Archive for the ‘Reverse Vending’ Category

3 years of Reverse Vending “Recycle and Reward” at IKEA Glasgow

February 15, 2016

Recycle and Reward Reverse Vending – Zero Waste Scotland – Cash for cans and bottles

February 2013 to  February 2016

3 years of Reverse Vending in Scotland at IKEA Glasgow

Recycle and Reward ay IKEA

At IKEA, shoppers will be able to recycle any glass, plastic or aluminium drinks containers purchased from the restaurant, shop, or vending machines in their Glasgow store. Once returned and deposited through the machine, for each item shoppers will be offered the choice of a 10p voucher to redeem in-store or a 10p donation to one of the stores’ selected charities.
Cabinet Secretary for Rural Affairs and Environment Richard Lochhead said:
“Years ago, we thought nothing of taking our empty glass bottles back to the shops with the added bonus of getting cash back in our pocket. Now thanks to modern technology we are breathing new life into this traditional approach through the Recycle and Reward scheme. By offering customers incentives such as money back or vouchers for recycling their glass bottles and cans when out shopping, at college or at a music festival, I hope we can encourage more people to recycle on the go.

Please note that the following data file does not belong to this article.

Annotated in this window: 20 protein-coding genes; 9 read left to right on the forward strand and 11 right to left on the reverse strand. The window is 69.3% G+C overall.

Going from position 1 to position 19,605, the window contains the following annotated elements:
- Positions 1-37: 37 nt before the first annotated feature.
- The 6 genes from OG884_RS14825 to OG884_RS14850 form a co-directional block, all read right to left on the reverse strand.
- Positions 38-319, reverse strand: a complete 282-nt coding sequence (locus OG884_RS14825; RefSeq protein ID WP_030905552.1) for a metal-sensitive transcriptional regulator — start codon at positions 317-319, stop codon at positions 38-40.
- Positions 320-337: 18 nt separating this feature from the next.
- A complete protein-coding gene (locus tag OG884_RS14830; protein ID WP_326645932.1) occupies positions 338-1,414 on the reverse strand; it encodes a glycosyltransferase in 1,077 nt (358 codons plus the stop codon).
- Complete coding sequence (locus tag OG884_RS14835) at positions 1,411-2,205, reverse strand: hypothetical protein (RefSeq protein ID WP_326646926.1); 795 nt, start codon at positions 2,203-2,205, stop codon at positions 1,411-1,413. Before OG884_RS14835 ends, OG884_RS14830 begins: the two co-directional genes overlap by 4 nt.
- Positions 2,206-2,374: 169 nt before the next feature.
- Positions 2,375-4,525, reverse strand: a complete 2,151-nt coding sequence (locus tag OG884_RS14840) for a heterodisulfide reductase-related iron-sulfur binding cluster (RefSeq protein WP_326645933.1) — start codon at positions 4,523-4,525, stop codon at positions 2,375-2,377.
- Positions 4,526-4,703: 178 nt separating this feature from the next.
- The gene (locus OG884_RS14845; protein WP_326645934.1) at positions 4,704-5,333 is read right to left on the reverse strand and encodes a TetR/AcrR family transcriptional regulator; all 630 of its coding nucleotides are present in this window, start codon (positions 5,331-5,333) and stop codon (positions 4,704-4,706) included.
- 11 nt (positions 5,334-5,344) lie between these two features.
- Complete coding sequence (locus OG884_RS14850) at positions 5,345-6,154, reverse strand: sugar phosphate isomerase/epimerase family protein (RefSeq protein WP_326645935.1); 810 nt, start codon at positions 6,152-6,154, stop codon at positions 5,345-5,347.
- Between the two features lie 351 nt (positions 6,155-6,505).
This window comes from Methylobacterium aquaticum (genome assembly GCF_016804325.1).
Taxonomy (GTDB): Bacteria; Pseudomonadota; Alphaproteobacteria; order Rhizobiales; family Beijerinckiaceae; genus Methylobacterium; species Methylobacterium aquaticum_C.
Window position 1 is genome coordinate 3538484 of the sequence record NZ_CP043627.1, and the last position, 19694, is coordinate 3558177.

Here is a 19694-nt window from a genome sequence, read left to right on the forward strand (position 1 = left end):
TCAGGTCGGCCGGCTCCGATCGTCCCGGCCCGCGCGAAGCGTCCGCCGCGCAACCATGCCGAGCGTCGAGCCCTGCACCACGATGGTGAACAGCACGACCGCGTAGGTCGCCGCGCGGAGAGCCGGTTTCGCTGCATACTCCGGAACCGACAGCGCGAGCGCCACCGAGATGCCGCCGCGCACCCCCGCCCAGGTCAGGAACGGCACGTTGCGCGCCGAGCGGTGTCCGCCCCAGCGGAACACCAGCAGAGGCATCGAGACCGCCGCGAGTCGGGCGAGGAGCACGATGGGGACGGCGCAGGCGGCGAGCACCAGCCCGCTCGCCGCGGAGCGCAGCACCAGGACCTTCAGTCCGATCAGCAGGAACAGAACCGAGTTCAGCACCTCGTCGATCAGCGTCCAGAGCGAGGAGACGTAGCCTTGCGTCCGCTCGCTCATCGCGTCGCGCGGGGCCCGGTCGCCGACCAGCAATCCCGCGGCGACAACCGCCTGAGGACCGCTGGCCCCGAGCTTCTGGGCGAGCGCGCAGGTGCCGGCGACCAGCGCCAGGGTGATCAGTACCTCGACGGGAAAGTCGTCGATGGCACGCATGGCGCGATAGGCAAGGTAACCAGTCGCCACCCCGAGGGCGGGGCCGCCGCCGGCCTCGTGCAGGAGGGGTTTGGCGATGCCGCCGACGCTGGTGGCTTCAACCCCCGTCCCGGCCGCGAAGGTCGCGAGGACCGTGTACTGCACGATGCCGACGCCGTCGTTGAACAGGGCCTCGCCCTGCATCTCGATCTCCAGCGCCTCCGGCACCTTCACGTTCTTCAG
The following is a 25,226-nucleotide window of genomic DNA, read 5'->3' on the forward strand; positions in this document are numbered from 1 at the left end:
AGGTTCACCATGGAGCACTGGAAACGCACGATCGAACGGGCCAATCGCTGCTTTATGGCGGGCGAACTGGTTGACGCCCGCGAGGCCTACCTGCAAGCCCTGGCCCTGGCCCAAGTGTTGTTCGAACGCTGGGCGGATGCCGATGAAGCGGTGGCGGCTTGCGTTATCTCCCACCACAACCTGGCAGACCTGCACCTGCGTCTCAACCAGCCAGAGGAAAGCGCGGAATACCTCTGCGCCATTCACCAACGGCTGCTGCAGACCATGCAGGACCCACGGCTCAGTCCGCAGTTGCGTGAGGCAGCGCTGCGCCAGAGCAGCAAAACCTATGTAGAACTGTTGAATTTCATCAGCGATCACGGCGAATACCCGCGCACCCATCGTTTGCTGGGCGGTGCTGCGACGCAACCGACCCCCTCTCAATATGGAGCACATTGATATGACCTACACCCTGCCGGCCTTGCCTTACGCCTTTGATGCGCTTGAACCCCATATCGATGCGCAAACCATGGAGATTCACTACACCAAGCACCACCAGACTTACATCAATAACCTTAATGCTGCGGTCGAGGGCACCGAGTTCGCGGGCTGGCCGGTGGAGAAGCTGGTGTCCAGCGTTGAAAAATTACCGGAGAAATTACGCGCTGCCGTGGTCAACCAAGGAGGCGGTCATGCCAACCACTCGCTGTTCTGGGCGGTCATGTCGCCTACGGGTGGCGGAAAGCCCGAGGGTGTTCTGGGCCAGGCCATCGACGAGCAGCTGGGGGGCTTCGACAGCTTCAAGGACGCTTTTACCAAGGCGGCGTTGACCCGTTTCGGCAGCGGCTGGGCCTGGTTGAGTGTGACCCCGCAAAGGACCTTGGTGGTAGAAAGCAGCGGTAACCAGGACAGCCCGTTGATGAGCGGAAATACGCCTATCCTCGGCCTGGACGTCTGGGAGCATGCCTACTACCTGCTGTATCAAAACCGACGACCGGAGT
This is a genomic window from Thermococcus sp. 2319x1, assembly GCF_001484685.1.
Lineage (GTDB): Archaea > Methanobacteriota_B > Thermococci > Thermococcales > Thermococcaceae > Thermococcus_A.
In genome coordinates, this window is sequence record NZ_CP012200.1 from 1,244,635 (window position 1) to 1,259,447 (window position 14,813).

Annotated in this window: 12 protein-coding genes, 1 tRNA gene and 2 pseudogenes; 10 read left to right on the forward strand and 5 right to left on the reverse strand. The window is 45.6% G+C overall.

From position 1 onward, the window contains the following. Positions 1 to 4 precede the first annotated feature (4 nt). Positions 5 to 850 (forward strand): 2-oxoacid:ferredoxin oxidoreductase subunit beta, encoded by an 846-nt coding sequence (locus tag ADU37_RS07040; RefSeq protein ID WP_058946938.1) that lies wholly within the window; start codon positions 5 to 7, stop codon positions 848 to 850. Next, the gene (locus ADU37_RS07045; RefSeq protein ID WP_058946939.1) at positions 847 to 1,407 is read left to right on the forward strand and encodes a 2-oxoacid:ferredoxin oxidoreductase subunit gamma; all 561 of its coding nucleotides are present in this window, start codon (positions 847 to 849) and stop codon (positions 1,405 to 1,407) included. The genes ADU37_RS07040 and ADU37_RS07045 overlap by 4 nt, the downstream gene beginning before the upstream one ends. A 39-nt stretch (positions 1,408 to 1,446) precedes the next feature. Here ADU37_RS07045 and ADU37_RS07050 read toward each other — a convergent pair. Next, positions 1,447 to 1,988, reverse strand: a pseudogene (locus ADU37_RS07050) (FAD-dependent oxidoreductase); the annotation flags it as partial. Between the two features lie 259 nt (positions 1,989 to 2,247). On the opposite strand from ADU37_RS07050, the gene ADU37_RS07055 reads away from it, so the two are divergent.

3 Years ago the Scottish Government’s Environment Secretary has helped to launch the first ‘Recycle and Reward’ Reverse Vending schemes in Scotland aimed at encouraging people to recycle empty bottles and cans.

Left to right : Gina Jones , Marketing and Sustainability Specialist IKEA Glasgow , Jim McShee – Scottish Sales Manager - Reverse Vending Corporation.

Left to right : , Jim McShee – former Scottish Sales Manager – Reverse Vending Corporation presenting Award to Gina Jones , Marketing and Sustainability Specialist IKEA Glasgow.

The machines at IKEA Glasgow have worked without fault for over 3 years, both IKEA and their customers are very happy with the “Recycle and Reward” project.